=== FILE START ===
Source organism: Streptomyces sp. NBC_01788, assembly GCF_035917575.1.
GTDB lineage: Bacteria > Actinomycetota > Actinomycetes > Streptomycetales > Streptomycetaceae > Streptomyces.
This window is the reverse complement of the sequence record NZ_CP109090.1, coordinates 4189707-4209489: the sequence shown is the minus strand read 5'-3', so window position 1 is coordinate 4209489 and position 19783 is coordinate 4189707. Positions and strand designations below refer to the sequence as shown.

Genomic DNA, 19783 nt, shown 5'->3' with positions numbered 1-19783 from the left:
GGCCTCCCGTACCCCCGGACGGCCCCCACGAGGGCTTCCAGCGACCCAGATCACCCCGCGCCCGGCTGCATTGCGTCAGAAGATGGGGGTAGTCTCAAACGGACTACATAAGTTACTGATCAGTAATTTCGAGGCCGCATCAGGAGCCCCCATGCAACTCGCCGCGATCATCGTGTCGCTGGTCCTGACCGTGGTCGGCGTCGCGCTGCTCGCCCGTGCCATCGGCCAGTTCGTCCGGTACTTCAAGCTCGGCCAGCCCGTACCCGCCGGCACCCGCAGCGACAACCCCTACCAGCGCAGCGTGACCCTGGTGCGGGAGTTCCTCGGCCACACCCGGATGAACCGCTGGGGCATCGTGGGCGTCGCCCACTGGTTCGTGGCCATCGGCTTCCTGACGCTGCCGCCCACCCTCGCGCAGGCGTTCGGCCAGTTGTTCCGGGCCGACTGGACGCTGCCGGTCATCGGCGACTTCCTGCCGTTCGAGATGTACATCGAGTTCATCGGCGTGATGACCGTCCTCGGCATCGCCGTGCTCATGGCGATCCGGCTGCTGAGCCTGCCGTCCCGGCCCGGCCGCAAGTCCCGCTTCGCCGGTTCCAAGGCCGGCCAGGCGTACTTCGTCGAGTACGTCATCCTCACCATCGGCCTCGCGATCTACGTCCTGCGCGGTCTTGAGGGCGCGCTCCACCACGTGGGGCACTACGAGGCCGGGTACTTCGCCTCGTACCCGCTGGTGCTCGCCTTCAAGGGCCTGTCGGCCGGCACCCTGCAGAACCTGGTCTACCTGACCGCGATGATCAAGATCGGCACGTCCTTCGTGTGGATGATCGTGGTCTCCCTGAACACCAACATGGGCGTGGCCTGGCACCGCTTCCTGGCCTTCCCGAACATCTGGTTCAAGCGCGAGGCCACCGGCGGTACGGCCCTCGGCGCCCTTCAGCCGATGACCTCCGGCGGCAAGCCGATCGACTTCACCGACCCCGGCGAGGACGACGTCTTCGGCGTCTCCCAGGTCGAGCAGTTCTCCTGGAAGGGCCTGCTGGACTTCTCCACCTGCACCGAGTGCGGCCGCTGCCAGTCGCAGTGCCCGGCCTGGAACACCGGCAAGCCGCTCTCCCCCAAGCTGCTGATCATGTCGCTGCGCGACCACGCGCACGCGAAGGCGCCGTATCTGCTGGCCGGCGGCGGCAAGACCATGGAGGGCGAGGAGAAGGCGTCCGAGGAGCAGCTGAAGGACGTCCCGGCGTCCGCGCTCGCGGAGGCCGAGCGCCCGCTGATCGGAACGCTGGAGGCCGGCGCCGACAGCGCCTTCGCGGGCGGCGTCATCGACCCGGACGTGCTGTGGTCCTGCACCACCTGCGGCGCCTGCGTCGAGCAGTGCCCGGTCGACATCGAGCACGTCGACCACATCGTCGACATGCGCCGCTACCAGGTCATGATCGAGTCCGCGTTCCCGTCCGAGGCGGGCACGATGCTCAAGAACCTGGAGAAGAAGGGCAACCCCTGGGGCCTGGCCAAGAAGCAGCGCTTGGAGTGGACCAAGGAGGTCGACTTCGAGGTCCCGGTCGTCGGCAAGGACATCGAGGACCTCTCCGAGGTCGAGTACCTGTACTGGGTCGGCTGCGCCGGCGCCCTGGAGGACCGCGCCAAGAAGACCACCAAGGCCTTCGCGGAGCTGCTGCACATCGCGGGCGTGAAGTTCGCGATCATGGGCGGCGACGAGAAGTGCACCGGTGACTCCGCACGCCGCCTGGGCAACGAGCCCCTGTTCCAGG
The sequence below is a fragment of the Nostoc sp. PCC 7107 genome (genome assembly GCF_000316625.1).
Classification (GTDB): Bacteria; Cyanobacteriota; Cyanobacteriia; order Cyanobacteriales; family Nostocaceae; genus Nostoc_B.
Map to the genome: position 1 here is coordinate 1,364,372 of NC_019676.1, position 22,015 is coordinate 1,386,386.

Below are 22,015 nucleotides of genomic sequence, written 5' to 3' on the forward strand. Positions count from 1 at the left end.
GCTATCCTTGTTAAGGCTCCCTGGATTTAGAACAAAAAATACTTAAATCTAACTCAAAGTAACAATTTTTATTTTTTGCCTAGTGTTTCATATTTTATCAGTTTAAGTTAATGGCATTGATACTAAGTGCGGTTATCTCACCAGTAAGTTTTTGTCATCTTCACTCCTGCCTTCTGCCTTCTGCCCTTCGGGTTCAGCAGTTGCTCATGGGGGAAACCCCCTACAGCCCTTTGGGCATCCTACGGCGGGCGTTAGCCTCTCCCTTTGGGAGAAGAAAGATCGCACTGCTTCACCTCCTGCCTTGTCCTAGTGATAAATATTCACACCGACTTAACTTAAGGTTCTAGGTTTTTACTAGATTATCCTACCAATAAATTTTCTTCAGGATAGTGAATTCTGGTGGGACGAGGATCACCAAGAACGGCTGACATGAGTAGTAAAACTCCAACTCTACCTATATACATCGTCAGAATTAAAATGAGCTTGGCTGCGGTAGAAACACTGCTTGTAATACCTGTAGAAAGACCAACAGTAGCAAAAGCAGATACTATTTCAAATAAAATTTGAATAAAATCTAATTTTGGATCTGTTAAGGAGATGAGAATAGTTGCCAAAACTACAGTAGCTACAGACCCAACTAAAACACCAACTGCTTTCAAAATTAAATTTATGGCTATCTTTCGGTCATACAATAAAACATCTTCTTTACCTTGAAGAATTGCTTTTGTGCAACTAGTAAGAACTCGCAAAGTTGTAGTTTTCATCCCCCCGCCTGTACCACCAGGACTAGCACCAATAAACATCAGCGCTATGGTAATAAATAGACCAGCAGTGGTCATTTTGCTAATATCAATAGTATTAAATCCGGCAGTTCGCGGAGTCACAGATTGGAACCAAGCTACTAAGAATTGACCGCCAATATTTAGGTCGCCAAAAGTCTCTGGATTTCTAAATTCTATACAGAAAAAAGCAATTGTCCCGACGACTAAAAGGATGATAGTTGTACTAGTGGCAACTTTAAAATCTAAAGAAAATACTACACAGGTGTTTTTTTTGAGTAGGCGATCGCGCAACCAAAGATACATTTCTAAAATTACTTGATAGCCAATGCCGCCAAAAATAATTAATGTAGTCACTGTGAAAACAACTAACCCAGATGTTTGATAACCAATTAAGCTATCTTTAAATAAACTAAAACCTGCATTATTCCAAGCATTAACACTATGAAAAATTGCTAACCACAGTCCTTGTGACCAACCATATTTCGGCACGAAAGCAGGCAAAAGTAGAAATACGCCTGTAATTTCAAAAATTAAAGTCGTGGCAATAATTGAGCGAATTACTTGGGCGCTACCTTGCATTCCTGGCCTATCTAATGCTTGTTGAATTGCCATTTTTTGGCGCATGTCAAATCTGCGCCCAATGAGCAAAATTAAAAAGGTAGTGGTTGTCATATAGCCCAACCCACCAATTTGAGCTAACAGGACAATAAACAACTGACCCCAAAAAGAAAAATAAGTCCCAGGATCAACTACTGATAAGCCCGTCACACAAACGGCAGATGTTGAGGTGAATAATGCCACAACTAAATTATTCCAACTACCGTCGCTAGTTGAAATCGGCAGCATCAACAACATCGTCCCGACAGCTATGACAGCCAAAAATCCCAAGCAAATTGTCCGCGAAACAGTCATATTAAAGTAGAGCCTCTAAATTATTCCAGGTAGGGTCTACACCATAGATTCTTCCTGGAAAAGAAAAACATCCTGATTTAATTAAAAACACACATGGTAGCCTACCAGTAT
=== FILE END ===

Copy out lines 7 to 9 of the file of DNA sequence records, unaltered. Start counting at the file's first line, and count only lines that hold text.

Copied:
Classification (GTDB): Bacteria; Cyanobacteriota; Cyanobacteriia; order Cyanobacteriales; family Nostocaceae; genus Nostoc_B.
Map to the genome: position 1 here is coordinate 1,364,372 of NC_019676.1, position 22,015 is coordinate 1,386,386.

Below are 22,015 nucleotides of genomic sequence, written 5' to 3' on the forward strand. Positions count from 1 at the left end.